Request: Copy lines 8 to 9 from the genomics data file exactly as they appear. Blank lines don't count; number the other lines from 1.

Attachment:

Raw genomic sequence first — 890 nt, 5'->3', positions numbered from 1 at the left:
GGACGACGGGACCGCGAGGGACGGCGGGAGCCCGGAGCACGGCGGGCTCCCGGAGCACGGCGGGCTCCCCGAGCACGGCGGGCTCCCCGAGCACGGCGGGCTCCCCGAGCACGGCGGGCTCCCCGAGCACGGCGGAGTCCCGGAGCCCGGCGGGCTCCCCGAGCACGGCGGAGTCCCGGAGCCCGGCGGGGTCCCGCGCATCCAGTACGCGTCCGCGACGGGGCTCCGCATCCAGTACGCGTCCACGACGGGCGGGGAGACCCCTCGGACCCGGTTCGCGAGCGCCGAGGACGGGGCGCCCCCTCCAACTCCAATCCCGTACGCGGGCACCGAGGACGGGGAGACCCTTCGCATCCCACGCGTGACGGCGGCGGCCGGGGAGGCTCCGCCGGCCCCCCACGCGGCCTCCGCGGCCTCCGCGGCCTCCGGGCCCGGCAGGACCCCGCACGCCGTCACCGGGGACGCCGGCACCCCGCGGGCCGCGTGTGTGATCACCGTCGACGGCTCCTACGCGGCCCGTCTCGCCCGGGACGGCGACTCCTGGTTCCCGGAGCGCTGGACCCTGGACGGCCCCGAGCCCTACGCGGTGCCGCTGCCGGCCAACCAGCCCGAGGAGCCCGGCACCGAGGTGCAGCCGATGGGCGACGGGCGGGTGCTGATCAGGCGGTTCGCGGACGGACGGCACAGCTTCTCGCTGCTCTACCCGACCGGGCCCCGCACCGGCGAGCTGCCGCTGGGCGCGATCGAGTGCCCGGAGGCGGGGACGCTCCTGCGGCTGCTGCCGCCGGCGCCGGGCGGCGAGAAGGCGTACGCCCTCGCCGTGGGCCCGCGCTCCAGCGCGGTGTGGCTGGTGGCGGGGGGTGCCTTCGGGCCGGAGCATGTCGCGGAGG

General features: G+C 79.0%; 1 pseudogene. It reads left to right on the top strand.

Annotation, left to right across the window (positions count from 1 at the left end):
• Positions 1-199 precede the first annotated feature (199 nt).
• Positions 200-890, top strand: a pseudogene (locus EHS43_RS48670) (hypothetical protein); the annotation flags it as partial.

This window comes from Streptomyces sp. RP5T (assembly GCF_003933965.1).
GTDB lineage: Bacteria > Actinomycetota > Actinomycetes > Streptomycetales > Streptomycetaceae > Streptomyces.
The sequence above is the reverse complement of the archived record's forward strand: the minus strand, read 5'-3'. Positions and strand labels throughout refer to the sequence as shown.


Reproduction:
GTDB lineage: Bacteria > Actinomycetota > Actinomycetes > Streptomycetales > Streptomycetaceae > Streptomyces.
The sequence above is the reverse complement of the archived record's forward strand: the minus strand, read 5'-3'. Positions and strand labels throughout refer to the sequence as shown.